You would think that people working in a civil group would rarely encounter incivility and you would be correct. For the most part.
Civility is generally incompatible with rudeness, but it isn’t entirely absent. Anyone can be inattentive or slip up on occasion. It’s only human.
What’s more interesting are workgroups that report both a positive level of civility along with frequent encounters with incivility from coworkers. What’s with that? Perhaps there is a generally pleasant team that gets along well, but one person who is consistently rude. Or perhaps members of a workgroup that gets along well have regular encounters with members of other workgroups with whom interactions are tense. They are the Teamwork with Adversity Groups.
On the flip side are groups that score low on civility but also low on incivility. For these groups, not much is happening among people. They are Emotionally Flat Groups.
When looking at our data over time, it was clear that these two types of groups—Teamwork With Adversity and Emotionally Flat—really occur, but they are rarer that the consistent groups: Functional Groups (High civility, low incivility) and Dysfunctional Groups (Low civility high incivility).
When we followed up these groups one year later we found that that the consistent groups were more stable: The majority of people in Functional Groups at the beginning still rated their groups as Functional a year later; most of those in Dysfunctional Groups at the beginning still rated their groups as Dysfunctional a year later. But most of the people in the Teamwork with Adversity Groups and the Emotionally Flat Groups had resolved the inconsistency one way or the other. Very few were still in an inconsistent group.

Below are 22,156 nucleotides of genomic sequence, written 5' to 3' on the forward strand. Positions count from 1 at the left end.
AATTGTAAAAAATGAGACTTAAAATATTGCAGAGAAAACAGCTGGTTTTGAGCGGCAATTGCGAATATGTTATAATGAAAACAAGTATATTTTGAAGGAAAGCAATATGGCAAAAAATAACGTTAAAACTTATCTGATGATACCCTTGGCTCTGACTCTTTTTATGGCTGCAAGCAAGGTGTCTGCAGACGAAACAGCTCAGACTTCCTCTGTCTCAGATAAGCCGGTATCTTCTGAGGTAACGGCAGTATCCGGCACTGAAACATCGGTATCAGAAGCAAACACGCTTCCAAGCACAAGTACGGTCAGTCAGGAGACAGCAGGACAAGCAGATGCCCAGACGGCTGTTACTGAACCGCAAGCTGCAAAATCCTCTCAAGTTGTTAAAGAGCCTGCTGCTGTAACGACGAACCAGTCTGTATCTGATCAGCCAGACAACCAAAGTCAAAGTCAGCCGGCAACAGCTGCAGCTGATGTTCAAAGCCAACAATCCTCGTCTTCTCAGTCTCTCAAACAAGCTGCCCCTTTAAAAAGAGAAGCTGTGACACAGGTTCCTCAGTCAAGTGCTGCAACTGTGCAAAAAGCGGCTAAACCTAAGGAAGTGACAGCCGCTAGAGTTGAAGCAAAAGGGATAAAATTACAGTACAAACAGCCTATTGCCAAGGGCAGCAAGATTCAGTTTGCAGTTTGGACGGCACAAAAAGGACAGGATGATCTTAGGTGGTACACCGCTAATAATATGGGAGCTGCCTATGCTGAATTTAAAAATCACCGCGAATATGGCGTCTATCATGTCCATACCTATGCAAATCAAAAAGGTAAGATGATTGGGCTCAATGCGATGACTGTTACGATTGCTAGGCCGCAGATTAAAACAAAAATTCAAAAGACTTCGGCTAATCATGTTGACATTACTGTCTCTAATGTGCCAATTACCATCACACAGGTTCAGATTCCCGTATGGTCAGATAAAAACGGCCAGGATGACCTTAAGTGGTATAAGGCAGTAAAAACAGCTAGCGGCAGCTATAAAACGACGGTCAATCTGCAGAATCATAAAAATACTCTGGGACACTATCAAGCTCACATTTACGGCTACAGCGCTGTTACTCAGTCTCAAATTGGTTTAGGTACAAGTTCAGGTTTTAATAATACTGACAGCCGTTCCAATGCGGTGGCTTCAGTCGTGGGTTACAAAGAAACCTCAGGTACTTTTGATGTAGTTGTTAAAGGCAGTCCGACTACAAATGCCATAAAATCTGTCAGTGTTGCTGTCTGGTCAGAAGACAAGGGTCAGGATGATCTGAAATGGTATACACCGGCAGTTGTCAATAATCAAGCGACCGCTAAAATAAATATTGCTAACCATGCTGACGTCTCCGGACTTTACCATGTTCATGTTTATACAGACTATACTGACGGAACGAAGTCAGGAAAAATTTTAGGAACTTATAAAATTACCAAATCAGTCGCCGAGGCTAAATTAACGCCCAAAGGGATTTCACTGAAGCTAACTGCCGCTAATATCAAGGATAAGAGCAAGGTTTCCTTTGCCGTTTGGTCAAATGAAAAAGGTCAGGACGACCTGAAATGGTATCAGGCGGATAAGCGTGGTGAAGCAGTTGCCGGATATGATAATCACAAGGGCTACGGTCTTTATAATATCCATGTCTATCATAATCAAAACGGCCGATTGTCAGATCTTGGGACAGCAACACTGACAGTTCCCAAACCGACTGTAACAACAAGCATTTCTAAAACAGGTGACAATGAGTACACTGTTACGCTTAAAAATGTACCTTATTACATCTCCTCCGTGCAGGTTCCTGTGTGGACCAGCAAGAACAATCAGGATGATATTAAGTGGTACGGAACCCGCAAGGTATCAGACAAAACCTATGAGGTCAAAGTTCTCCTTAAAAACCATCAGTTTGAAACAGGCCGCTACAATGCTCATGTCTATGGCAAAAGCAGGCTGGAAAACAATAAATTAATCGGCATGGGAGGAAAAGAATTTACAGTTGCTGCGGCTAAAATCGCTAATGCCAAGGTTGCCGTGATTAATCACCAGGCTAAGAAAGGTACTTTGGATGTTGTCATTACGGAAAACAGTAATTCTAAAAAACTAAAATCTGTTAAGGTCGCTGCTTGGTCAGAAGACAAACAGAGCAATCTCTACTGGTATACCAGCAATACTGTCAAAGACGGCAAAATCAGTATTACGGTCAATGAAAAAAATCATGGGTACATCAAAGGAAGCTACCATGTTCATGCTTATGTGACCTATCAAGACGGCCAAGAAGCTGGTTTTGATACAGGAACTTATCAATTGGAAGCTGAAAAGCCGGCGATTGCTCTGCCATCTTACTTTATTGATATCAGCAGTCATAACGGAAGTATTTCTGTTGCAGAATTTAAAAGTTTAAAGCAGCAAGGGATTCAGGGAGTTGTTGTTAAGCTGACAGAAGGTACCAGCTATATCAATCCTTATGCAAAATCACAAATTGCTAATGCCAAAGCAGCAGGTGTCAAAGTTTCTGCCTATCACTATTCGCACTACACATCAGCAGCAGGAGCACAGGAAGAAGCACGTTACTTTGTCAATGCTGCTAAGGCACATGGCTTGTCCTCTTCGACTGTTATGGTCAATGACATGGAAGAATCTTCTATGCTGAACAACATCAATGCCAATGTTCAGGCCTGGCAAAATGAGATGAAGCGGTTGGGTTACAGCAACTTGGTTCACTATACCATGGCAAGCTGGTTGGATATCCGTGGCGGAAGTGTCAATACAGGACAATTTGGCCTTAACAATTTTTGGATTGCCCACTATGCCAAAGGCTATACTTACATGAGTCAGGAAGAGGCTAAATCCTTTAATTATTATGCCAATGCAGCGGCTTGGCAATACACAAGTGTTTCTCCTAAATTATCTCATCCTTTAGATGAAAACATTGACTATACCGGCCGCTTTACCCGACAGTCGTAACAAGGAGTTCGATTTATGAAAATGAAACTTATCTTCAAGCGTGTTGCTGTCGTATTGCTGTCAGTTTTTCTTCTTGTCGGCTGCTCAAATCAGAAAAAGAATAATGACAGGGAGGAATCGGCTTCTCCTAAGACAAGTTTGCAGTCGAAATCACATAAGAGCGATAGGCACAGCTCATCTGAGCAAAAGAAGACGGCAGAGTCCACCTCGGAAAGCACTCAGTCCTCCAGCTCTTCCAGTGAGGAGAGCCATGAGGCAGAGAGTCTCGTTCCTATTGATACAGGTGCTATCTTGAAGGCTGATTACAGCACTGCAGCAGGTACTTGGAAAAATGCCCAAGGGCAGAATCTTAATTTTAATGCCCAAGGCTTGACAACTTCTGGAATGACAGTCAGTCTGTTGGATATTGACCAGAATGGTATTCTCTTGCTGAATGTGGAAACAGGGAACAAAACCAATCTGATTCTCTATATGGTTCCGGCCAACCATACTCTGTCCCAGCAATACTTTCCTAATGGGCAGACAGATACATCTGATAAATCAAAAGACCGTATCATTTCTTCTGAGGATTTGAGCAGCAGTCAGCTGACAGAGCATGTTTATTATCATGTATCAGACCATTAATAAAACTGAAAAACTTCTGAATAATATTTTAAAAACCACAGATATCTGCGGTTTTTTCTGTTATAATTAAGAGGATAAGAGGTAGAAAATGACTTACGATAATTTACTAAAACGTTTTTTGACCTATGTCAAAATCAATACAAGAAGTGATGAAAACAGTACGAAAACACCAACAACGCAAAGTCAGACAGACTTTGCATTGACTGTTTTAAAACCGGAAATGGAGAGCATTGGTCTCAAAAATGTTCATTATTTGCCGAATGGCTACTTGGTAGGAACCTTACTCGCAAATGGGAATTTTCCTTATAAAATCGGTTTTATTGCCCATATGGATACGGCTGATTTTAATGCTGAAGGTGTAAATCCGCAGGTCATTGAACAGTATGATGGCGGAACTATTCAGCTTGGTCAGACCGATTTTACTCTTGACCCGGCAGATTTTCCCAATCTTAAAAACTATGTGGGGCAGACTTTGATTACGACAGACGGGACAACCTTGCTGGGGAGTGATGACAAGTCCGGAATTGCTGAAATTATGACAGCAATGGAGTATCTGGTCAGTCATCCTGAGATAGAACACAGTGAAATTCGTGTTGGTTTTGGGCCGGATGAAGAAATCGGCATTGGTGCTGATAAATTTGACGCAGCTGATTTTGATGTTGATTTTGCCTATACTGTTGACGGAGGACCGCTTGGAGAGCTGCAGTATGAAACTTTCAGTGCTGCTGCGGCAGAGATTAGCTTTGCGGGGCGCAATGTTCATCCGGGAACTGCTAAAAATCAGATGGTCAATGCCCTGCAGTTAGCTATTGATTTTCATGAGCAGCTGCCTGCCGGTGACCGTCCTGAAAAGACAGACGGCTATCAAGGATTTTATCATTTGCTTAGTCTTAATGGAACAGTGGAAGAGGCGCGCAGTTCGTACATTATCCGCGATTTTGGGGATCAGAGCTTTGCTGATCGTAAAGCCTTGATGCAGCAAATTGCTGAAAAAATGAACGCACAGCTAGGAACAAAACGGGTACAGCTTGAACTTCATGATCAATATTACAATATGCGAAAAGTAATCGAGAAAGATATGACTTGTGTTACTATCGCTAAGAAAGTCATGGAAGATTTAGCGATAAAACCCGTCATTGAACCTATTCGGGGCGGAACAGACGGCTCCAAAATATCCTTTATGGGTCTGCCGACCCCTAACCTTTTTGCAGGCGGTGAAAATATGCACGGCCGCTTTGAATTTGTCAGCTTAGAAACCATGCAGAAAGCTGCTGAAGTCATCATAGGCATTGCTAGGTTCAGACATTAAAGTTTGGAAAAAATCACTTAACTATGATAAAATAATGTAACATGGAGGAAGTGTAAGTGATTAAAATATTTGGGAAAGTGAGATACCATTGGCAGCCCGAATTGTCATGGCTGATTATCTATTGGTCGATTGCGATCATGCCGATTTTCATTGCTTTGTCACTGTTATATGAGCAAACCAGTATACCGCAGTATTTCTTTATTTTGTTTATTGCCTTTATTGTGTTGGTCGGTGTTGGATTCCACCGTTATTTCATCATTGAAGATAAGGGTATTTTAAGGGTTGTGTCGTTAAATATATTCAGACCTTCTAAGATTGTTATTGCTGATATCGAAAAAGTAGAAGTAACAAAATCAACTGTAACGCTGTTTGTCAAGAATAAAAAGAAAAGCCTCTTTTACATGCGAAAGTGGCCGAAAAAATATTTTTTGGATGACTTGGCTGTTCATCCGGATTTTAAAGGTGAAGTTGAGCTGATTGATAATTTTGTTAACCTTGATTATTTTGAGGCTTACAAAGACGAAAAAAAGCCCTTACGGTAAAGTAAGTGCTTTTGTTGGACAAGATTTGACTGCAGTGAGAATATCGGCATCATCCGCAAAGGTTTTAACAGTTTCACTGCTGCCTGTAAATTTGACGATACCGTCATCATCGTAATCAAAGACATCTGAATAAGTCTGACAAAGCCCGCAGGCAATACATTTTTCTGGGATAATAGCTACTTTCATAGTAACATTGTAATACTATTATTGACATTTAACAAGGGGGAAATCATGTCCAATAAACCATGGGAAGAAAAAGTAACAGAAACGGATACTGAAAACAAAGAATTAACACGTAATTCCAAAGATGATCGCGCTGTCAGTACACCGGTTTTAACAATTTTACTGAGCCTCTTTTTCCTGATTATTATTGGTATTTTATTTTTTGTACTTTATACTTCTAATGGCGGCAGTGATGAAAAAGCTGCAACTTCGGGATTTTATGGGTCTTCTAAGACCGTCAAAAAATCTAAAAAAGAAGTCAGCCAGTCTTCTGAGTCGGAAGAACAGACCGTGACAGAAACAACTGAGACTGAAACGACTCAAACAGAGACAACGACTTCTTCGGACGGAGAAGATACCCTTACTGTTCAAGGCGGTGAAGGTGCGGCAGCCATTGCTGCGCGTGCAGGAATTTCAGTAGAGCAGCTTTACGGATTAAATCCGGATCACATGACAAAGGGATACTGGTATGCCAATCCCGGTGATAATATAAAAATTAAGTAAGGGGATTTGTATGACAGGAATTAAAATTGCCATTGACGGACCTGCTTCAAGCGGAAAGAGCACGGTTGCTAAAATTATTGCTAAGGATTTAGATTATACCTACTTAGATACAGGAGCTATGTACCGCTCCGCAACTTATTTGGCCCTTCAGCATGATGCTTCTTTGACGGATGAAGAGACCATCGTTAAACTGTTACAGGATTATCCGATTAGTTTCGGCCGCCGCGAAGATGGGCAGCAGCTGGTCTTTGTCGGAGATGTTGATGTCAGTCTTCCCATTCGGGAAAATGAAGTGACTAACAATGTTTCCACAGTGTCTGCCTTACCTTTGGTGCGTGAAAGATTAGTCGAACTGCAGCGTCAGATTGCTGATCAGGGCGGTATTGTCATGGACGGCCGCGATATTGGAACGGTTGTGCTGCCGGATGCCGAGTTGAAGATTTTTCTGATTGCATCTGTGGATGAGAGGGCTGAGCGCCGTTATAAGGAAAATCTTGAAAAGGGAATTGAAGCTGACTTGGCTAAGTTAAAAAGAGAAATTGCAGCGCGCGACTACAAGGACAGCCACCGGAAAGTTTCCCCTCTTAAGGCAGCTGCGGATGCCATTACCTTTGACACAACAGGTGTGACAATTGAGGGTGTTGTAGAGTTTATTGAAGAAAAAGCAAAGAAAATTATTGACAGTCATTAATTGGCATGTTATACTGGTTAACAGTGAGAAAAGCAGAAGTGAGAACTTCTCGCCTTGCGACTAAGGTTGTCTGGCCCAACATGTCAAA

So, what predicted whether they moved to rating their group as Functional or Dysfunctional?
The things that predicted whether people went one way or another was a cluster of measures:
The ones who resolved things towards rating their groups as Dysfunctional experienced their colleagues as more rude, behaved more rudely themselves towards their colleagues, and justified their rudeness as the only way to deal with such difficult people at work.
These results suggest that the direction of change is a function both of an individual’s circumstances (coworker incivility) as well as the individual’s behavior (behaving more rudely towards others) and attitudes (self-justification for that rude behavior). Changing for the better is more likely for people who can avoid responding rudely to others’ rude behavior.
An important message here is that working relationships are shared. Individuals are never 100% in control of their encounters with other people. Each person makes a contribution. And individuals always participate in their relationships. A relationship—even a momentary encounter with a stranger—is a shared creation.